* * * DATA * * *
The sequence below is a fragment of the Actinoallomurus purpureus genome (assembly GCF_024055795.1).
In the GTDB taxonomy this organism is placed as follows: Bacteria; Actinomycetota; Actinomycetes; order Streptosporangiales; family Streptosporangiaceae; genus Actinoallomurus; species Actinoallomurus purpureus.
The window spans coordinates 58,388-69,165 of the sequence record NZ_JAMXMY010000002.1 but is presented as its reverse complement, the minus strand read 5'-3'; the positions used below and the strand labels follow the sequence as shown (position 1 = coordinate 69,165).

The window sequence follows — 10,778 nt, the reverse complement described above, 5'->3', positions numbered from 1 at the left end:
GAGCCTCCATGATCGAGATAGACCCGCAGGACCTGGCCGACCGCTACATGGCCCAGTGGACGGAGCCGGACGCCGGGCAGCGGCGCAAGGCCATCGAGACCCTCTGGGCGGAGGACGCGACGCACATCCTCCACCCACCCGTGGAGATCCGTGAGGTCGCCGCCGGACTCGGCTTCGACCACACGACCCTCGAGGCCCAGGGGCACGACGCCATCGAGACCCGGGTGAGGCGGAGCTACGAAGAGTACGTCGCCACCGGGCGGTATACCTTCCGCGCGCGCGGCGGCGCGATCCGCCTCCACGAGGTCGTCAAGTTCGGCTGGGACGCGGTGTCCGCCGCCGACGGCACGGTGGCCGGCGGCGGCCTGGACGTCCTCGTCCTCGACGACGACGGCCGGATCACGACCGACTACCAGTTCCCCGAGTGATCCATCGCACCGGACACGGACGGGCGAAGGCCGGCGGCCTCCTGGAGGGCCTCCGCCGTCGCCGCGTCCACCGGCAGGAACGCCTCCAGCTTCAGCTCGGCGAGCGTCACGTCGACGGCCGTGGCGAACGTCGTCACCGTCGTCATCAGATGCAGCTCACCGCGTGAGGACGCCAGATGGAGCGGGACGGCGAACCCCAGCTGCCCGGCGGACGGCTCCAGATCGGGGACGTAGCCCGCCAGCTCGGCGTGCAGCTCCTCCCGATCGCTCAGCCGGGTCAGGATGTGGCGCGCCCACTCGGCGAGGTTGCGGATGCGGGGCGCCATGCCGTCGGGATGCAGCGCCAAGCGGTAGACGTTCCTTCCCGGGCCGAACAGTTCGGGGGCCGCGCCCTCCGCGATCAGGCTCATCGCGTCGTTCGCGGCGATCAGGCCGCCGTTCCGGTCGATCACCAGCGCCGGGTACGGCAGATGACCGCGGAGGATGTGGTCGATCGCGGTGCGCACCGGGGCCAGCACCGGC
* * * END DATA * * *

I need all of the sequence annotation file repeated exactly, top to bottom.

The sequence below is a fragment of the Actinoallomurus purpureus genome (assembly GCF_024055795.1).
In the GTDB taxonomy this organism is placed as follows: Bacteria; Actinomycetota; Actinomycetes; order Streptosporangiales; family Streptosporangiaceae; genus Actinoallomurus; species Actinoallomurus purpureus.
The window spans coordinates 58,388-69,165 of the sequence record NZ_JAMXMY010000002.1 but is presented as its reverse complement, the minus strand read 5'-3'; the positions used below and the strand labels follow the sequence as shown (position 1 = coordinate 69,165).

The window sequence follows — 10,778 nt, the reverse complement described above, 5'->3', positions numbered from 1 at the left end:
GAGCCTCCATGATCGAGATAGACCCGCAGGACCTGGCCGACCGCTACATGGCCCAGTGGACGGAGCCGGACGCCGGGCAGCGGCGCAAGGCCATCGAGACCCTCTGGGCGGAGGACGCGACGCACATCCTCCACCCACCCGTGGAGATCCGTGAGGTCGCCGCCGGACTCGGCTTCGACCACACGACCCTCGAGGCCCAGGGGCACGACGCCATCGAGACCCGGGTGAGGCGGAGCTACGAAGAGTACGTCGCCACCGGGCGGTATACCTTCCGCGCGCGCGGCGGCGCGATCCGCCTCCACGAGGTCGTCAAGTTCGGCTGGGACGCGGTGTCCGCCGCCGACGGCACGGTGGCCGGCGGCGGCCTGGACGTCCTCGTCCTCGACGACGACGGCCGGATCACGACCGACTACCAGTTCCCCGAGTGATCCATCGCACCGGACACGGACGGGCGAAGGCCGGCGGCCTCCTGGAGGGCCTCCGCCGTCGCCGCGTCCACCGGCAGGAACGCCTCCAGCTTCAGCTCGGCGAGCGTCACGTCGACGGCCGTGGCGAACGTCGTCACCGTCGTCATCAGATGCAGCTCACCGCGTGAGGACGCCAGATGGAGCGGGACGGCGAACCCCAGCTGCCCGGCGGACGGCTCCAGATCGGGGACGTAGCCCGCCAGCTCGGCGTGCAGCTCCTCCCGATCGCTCAGCCGGGTCAGGATGTGGCGCGCCCACTCGGCGAGGTTGCGGATGCGGGGCGCCATGCCGTCGGGATGCAGCGCCAAGCGGTAGACGTTCCTTCCCGGGCCGAACAGTTCGGGGGCCGCGCCCTCCGCGATCAGGCTCATCGCGTCGTTCGCGGCGATCAGGCCGCCGTTCCGGTCGATCACCAGCGCCGGGTACGGCAGATGACCGCGGAGGATGTGGTCGATCGCGGTGCGCACCGGGGCCAGCACCGGC